No attack necessary, surely they’d just switch off the gas, no?

  14. Alex K. says:

    “No attack necessary, surely they’d just switch off the gas, no?”

    Not so easily. Roughly speaking, Ukraine buys 20-25 billion cubic meters (bcm) per year from Gazprom while Gazprom also pumps about 85 bcm of gas across Ukraine to the EU and Turkey. Let’s say 110 bcm enters and 85 bcm leaves Ukraine every year. If Gazprom reduces the incoming flow, Ukraine will be tempted to use gas destined elsewhere. The EU won’t be happy, especially if in winter; Ukraine will blame Russia and Gazprom will blame Ukraine. Been there, done that – see 2006, 2009 gas crises. But this time, I swear, it’s going to be different. Unpredictable.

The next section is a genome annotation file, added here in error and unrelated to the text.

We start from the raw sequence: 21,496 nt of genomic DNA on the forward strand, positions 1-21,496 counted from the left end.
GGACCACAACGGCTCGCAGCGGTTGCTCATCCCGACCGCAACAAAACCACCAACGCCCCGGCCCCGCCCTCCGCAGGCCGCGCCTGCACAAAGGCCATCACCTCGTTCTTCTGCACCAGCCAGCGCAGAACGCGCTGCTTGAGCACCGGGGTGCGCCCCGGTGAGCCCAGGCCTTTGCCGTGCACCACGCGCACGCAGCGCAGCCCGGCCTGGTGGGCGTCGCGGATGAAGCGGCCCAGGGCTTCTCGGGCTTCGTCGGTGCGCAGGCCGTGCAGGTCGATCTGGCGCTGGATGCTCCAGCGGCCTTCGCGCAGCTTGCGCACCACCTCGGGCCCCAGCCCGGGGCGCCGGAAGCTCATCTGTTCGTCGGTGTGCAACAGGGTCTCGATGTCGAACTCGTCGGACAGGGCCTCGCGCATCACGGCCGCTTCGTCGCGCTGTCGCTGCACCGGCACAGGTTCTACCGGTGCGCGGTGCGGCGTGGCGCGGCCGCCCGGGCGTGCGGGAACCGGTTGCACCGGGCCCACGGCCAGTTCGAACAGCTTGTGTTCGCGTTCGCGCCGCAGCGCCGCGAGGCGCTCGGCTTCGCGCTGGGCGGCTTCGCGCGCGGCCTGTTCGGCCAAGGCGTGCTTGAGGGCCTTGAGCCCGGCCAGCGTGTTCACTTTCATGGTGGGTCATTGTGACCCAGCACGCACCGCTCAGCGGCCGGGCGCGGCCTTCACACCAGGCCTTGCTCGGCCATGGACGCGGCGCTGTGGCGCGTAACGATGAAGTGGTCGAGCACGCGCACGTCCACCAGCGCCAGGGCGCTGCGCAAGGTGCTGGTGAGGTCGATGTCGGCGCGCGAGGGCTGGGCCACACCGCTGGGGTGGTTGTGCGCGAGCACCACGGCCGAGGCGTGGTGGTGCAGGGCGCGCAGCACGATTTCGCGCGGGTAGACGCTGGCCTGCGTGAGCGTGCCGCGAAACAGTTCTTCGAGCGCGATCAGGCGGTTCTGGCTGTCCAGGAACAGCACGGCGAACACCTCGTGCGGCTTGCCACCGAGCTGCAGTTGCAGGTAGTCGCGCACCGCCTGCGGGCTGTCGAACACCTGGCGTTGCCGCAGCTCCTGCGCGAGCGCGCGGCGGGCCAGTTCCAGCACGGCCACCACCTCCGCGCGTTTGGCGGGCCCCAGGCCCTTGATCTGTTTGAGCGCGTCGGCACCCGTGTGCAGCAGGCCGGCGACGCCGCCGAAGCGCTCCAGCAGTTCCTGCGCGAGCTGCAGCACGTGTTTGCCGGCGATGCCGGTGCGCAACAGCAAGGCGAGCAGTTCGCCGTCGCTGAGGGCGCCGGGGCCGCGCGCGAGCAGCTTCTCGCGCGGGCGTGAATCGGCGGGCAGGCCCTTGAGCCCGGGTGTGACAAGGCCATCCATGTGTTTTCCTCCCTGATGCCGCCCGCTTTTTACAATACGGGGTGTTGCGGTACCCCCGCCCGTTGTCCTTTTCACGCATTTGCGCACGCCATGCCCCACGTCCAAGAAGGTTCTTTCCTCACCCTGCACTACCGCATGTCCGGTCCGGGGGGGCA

15. Well, you learn something new every day! Does this not then put the ‘power’ (pun intended) back in Ukraine’s hands? How else would Russia deliver the gas if not via Ukraine?

  16. Alex K. says:

    Ukraine has some leverage over Gazprom in the short to medium term, that much is true. In the longer term, Gazprom plans to build the South Stream pipeline that would run across the Black Sea to Bulgaria and all the way to Austria and Italy. That would bypass Ukraine.

  17. I need to know about construction and bridges as this is the next assignment for me. I am glad to collect some facts from here.